2 min read
16 Mar

T cells, or T lymphocytes, are a type of white blood cell that plays a central role in the adaptive immune system. They are named after the thymus gland, where they mature. T cells are critical for recognizing and responding to specific pathogens, such as viruses, bacteria, and fungi, as well as cancer cells and other abnormal cells.There are several types of T cells, each with specialized functions:

  1. Helper T cells (CD4+ T cells): These cells coordinate immune responses by secreting cytokines, which stimulate other immune cells such as B cells and cytotoxic T cells. Helper T cells also help activate macrophages, enhancing their ability to engulf and destroy pathogens.
  2. Cytotoxic T cells (CD8+ T cells): Cytotoxic T cells directly kill infected or abnormal cells. They recognize antigens presented on the surface of infected cells or cancer cells, and then release cytotoxic molecules, such as perforin and granzymes, which induce apoptosis (cell death) in the target cell.
  3. Regulatory T cells (Tregs): These cells play a crucial role in maintaining immune system homeostasis and preventing autoimmune responses. They suppress the activity of other immune cells, including other T cells, to prevent excessive immune responses that could harm the body's own tissues.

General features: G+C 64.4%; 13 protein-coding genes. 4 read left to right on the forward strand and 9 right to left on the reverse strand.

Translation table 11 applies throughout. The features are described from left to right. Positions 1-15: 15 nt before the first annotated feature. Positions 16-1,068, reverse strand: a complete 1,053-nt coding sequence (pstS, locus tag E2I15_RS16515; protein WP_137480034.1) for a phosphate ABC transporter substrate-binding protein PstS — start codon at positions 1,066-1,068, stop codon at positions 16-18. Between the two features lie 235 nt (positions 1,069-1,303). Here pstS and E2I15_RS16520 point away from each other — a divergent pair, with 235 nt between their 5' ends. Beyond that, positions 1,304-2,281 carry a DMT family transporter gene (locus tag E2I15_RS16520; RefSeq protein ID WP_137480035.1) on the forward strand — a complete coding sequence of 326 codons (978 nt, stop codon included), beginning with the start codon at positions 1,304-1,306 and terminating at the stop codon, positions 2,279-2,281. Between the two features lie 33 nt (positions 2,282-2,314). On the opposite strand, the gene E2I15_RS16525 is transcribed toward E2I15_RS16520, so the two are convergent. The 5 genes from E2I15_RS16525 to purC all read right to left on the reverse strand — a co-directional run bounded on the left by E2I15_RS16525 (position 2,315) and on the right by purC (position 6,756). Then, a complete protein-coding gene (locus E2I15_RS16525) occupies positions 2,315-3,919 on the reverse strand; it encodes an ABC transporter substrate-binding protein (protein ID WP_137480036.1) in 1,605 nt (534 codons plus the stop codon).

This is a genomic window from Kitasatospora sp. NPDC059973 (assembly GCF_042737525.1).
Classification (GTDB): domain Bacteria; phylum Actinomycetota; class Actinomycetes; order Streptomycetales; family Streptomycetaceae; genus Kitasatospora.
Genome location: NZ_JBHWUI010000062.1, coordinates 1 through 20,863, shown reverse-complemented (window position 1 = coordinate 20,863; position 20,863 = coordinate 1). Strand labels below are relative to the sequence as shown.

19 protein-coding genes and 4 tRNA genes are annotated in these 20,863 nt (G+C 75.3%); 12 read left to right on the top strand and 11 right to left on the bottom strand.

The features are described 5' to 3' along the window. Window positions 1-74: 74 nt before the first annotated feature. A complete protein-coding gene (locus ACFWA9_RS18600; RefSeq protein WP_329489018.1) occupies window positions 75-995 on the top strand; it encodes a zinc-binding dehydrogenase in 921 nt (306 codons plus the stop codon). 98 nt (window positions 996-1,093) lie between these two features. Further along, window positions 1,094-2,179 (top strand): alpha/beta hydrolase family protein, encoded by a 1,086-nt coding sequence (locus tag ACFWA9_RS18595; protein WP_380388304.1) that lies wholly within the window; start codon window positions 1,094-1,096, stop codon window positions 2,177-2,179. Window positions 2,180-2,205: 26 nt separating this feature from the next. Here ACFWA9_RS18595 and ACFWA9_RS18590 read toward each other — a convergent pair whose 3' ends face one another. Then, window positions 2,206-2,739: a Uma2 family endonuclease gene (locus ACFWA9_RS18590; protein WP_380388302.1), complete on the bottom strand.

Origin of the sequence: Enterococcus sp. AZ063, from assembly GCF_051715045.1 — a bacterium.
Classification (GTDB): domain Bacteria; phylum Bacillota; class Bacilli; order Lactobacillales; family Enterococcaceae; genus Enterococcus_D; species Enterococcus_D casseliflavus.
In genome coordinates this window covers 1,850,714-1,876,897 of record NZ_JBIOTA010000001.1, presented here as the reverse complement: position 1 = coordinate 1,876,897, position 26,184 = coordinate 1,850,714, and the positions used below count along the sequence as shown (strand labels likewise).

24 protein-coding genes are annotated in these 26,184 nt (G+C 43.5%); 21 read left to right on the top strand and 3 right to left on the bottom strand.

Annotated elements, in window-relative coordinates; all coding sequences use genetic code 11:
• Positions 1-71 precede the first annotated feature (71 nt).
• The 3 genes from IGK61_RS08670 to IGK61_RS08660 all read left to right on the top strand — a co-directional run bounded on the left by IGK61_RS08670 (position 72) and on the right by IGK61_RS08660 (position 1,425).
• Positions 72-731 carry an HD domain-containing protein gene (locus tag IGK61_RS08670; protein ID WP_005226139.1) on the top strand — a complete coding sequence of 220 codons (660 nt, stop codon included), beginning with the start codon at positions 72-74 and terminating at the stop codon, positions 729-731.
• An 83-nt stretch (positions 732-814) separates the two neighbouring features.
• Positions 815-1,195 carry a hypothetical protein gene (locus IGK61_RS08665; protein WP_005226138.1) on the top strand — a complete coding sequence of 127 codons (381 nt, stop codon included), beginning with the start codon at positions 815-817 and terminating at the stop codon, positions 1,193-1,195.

4. Memory T cells: After an initial encounter with a specific pathogen, some T cells differentiate into memory T cells. These cells persist long-term in the body and can rapidly respond to subsequent encounters with the same pathogen, providing immunological memory and enhancing the speed and effectiveness of the immune response upon reinfection.

T cells recognize specific antigens presented to them by antigen-presenting cells (APCs), such as dendritic cells, macrophages, and B cells. The T cell receptor (TCR) on the surface of T cells binds to antigen peptides presented by major histocompatibility complex (MHC) molecules on the surface of APCs. This interaction triggers activation and proliferation of the T cell, leading to the deployment of its effector functions, including cytokine secretion or direct killing of infected or abnormal cells.T cells are essential for adaptive immunity, working in concert with other immune cells to protect the body against a wide range of pathogens and diseases. Dysfunction or dysregulation of T cells can lead to immune disorders, autoimmune diseases, allergies, and increased susceptibility to infections. 

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